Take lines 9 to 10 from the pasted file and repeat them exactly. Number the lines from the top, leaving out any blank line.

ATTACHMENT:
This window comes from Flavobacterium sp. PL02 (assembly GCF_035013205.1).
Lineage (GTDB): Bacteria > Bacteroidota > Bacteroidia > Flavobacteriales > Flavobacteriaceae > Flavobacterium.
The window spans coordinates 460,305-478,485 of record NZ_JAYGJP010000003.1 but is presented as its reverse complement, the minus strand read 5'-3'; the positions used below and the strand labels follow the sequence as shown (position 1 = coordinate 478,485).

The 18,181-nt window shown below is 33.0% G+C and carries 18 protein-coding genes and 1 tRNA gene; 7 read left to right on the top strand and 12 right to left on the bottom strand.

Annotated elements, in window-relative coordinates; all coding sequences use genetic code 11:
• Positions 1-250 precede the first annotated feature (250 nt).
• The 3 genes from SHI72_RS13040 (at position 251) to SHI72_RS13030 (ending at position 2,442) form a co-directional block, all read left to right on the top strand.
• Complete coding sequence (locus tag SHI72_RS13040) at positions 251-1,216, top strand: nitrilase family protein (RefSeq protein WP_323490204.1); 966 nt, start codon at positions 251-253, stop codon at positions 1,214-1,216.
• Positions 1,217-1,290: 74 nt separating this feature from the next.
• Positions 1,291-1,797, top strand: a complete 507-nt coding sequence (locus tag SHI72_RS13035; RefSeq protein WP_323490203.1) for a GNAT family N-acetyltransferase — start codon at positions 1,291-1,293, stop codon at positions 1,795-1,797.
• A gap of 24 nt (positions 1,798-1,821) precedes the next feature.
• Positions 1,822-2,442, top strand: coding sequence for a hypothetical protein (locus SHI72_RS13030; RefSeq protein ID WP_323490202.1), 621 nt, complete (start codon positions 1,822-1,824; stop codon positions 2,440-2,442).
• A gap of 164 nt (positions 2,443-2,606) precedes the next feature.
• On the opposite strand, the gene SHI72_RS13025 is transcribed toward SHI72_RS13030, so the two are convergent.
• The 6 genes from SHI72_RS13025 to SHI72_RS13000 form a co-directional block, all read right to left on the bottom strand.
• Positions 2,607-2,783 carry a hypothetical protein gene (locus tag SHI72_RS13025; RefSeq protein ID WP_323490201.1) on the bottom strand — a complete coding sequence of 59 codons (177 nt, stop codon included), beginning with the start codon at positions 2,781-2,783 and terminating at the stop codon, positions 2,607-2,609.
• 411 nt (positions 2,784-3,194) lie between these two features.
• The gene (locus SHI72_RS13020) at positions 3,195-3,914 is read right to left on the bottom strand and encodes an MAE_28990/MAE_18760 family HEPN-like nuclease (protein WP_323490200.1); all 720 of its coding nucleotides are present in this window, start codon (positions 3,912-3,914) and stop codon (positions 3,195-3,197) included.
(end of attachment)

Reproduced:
• Positions 1,217-1,290: 74 nt separating this feature from the next.
• Positions 1,291-1,797, top strand: a complete 507-nt coding sequence (locus tag SHI72_RS13035; RefSeq protein WP_323490203.1) for a GNAT family N-acetyltransferase — start codon at positions 1,291-1,293, stop codon at positions 1,795-1,797.